This collection of "Duets II" to celebrate Bennett's 85th birthday is so far better than the original "Duets" album of five years ago that it is difficult to believe that five years have actually passed and that this album isn't actually taken from undiscovered recordings of Bennett during his comeback years of the late eighties and nineties. It isn't, of course, having been recorded earlier this year. I suspect the reasons this album works so well are two. First, the selection of singers to team up with Bennett seems to have been done less with star power in mind and more with careful consideration of the kinds of singers who work well with his voice. Second, the songs themselves are no longer (for the most part) the "greatest hits" seen to poor effect on "Duets". Rather they are songs carefully chosen to show off Bennett's ageing, but still emotive and powerful, voice. It can be no coincidence that many of these songs are the staples that make up his present day concerts. There is no question that Bennett has sounded better in his career - it would be ridiculous if an 85 year old man sounded as good as he did at 45. The amazing thing is that he still sounds great. Not just great for 85, but great.
Some particular highlights on this album include:
- The Lady Is A Tramp (Bennett and Lady Gaga both swing masterfully, and it's on this track that Bennett sounds youngest and most carefree)
- Don't Get Around Much Anymore (Bennett and Michael Bublé clearly appreciate each other's style, and push each other along - again Bennett sounds vibrant and fresh)
- Blue Velvet (an inspired idea to bring back k.d. lang for her fifth appearance on one of Bennett's albums, as her voice blends perfectly with Bennett's)
- Who Can I Turn To (sung with Queen Latifah, it is amazing that Bennett still has the power to sing this in the same style if not quite in the same key as he first sang it in 1964)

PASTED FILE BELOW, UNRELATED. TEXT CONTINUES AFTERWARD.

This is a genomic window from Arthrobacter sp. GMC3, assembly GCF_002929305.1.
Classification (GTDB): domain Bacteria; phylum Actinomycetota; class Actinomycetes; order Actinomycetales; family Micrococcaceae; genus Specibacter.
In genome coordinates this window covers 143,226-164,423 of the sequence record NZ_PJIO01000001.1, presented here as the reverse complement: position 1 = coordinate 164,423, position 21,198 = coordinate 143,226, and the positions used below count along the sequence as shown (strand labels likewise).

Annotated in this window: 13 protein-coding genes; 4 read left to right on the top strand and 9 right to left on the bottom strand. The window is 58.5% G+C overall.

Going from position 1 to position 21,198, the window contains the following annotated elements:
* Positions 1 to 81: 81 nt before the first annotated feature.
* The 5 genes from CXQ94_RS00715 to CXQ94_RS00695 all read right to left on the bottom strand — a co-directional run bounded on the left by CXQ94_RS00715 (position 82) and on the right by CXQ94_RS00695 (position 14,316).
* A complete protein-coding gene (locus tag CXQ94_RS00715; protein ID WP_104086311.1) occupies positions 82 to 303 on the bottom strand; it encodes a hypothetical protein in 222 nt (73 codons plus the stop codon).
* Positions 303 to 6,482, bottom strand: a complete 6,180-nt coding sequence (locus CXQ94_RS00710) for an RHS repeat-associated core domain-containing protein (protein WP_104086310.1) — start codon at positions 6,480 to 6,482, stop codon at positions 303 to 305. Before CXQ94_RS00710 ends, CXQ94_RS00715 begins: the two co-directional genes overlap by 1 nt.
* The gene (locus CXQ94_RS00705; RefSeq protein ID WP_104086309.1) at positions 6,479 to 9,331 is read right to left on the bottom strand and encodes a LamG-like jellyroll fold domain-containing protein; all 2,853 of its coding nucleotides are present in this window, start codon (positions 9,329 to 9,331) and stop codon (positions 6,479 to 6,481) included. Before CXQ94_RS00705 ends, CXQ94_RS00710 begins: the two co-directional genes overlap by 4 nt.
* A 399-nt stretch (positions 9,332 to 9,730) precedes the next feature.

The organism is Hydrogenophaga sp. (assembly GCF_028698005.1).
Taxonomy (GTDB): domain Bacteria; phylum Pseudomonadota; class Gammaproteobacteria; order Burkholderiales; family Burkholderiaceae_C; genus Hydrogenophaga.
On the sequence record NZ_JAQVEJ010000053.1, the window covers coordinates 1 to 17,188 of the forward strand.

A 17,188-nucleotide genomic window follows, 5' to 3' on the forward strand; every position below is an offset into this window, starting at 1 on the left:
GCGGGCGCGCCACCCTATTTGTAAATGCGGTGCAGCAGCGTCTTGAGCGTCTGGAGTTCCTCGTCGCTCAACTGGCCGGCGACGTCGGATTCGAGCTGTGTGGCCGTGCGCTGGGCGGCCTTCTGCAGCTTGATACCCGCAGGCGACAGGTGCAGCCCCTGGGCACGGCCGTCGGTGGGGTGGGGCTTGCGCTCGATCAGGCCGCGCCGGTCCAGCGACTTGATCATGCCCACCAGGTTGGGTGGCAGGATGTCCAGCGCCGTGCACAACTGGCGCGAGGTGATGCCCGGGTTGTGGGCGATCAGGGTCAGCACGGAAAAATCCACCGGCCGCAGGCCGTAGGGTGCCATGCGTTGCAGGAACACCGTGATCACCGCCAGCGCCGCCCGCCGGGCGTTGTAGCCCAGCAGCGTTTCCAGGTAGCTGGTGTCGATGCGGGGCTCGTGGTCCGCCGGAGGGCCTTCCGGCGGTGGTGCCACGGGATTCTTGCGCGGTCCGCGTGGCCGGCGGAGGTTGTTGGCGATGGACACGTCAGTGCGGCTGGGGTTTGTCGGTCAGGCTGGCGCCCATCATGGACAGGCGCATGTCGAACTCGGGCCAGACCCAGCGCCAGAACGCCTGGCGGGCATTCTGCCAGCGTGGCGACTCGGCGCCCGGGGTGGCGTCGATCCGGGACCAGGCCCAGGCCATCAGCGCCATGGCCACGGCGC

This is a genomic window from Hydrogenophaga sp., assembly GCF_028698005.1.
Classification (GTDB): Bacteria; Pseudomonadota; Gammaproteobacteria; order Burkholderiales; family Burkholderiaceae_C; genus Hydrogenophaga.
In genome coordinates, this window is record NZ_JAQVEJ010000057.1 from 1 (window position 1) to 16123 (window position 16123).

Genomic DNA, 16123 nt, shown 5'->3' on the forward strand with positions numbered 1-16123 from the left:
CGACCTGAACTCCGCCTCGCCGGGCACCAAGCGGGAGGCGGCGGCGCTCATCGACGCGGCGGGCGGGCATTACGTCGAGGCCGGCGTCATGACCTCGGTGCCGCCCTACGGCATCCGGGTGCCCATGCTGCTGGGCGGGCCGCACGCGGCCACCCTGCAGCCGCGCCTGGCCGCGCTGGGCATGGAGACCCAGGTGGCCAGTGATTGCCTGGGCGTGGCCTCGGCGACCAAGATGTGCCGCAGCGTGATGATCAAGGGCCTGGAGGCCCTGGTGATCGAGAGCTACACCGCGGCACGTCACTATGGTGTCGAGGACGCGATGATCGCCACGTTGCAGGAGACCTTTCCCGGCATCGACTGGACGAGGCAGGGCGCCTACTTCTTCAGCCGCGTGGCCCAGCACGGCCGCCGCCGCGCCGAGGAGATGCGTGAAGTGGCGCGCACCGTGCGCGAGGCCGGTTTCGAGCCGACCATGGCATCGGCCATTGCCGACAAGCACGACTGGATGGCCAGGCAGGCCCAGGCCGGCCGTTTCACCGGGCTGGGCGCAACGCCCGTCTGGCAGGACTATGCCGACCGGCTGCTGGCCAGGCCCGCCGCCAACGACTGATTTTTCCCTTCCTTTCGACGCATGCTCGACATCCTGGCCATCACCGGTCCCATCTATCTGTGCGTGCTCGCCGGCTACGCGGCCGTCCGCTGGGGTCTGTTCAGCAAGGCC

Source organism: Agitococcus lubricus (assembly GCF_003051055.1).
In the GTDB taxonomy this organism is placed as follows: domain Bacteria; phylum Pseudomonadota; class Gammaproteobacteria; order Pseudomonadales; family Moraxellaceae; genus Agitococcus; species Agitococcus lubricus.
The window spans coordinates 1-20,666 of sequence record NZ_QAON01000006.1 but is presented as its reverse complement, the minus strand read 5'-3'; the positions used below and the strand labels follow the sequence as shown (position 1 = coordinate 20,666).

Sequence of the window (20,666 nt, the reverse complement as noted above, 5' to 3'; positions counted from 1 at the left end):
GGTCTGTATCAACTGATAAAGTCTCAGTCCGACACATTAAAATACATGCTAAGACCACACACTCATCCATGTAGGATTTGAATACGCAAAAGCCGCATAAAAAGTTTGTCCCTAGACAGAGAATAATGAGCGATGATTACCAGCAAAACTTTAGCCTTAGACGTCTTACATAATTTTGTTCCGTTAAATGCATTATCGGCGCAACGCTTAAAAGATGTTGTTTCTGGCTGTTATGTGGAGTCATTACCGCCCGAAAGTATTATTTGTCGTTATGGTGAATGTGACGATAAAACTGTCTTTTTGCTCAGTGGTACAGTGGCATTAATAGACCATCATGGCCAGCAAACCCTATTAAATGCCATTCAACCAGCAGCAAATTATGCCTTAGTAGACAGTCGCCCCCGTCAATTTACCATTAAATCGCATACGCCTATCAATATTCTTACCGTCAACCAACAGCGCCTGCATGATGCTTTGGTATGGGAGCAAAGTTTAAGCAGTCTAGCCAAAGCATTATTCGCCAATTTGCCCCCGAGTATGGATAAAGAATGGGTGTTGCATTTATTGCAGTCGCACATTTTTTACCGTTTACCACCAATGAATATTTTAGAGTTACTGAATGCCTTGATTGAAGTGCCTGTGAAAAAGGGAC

There are also a few surprises - not being a big fan of "popera", it was surprising to me that the duets on This Is All I Ask (with Josh Groban) and Stranger In Paradise (with Andrea Bocelli) work so well. Both singers seem to have toned it down just enough to meld harmoniously with Bennett's rougher tones. Not as much as Mariah Carey has toned it down though, in what is a duet of taste and style on When Do The Bells Ring For Me.
The album isn't perfect. How Do You Keep The Music Playing is an embarassment, as Aretha Franklin fights Bennett all the way with an infuriating caterwaul that completely wipes him out at the climax of the song. Nor is Body And Soul with Amy Winehouse the posthumous towering classic that everyone seems determined to make it, although it is a perfectly pleasant rendering, and it is poignant to hear Winehouse apparently back on the way to health and performance.
All in all, an enjoyable album that has moments of real and lasting beauty, and for the rest of the time provides a glimpse of one of the best remaining interpreters of popular song, who is, although not quite at the top of his game, certainly still playing the game very well indeed.